Michigan (PRWEB) July 03, 2014
With over three decades dedicated to the Direct Access agenda, local physical therapist Holly Lookabaugh-Deur can finally see the end in sight. The Direct Consumer Access bill was signed by Governor Snyder this morning. Previously, it was passed in the House of Representatives on June 11 and in the Senate on May 20. The bill grants consumers the option of seeking physical therapy services without first receiving a physician referral. These patients will be allowed to visit a physical therapist up to 10 times or 30 days from the beginning of treatment before the physical therapist is required to contact their primary physician.
“Michigan is the last of 50 states to recognize the important role that a physical therapist can play in prevention, assessment and intervention with injury and recovery. This is such an important day for health care in Michigan… Independence day came early for Michigan Physical Therapists!” says Holly Lookbaugh-Deur.
Lookabaugh-Deur is the founder of Generation Care, a total care rehabilitation and wellness organization with three locations across West Michigan in Grand Haven, Muskegon and Grand Rapids. Being able to service people in need of physical therapy services without a physician’s referral will significantly ease the process of therapy, reducing additional costs and the amount of time it takes for prospective patients to schedule appointments with a licensed physical therapist.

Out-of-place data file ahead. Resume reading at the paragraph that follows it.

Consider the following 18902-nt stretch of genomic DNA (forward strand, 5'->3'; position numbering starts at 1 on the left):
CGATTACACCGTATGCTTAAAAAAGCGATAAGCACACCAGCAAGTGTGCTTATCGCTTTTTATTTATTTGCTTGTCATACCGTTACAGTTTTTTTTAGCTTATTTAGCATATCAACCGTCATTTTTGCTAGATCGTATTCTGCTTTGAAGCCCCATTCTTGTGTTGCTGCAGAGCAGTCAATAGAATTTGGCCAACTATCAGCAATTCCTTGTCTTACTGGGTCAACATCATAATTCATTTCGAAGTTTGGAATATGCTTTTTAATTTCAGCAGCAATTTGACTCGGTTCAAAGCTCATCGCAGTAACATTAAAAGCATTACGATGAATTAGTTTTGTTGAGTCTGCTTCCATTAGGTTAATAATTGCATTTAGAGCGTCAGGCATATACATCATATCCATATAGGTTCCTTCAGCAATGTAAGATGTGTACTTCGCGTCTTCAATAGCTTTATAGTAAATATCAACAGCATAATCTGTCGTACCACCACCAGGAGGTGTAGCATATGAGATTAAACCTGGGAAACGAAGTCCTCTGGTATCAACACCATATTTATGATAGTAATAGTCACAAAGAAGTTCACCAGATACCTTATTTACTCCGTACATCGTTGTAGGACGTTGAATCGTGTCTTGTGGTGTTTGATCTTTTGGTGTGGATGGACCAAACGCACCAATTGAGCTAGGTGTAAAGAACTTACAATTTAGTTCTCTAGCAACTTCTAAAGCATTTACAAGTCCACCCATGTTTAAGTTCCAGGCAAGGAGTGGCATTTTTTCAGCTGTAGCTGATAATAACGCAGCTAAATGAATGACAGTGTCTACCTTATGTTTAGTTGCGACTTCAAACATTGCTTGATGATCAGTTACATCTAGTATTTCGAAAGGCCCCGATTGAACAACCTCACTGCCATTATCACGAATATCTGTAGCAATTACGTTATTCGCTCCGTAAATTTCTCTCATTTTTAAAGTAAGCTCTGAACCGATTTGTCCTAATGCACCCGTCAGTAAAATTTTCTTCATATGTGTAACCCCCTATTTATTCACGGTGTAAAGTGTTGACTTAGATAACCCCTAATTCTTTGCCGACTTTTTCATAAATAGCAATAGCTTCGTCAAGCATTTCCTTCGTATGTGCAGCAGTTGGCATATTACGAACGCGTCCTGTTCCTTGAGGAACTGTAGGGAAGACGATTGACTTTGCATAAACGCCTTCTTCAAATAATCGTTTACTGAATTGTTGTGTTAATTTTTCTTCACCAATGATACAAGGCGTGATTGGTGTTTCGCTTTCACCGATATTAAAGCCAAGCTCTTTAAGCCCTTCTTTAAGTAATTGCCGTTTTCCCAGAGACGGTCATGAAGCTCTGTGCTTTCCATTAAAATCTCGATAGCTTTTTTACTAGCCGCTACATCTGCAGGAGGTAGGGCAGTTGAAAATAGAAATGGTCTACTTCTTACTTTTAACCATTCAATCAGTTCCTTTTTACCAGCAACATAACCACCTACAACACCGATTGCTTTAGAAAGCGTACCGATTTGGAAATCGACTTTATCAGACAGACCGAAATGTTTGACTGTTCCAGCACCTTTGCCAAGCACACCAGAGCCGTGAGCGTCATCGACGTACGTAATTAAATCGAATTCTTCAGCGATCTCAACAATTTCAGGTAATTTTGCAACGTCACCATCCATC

“The relationship between therapist and physician can potentially be even stronger than it is today – with great communication and interaction, therapists can assist linking patients to physicians earlier in the process if needed,” Deur added.
The Michigan Physical Therapy Association (MPTA) has been working on the Direct Access agenda for 34 years. Michigan is the last state to pass the Direct Consumer Access legislature for physical therapists. States that have already passed this bill have shown reduced health care costs, improved patient outcomes and safe consumer environments. Many physical therapy graduates have left Michigan after receiving their doctorate degree to practice in states where this is no longer an issue. Passing this bill may encourage more graduates to practice in the state of their alma mater.
For more information about Generation Care, please visit: http://www.generationcare.org.
Generation Care is a total care rehabilitation and wellness organization dedicated to all ages and all conditions, even the most complex cases. Founded in 1999, Generation Care now has three outpatient clinics in Muskegon, Grand Haven, and Grand Rapids as well as partnerships with Newaygo Medical Care Facility, North Ottawa Community Hospital System and Brookhaven Medical Care Facility. Services offered include physical therapy, occupational therapy, sports care, speech and language pathology, pediatric therapy, wellness and medical fitness and specialized programs.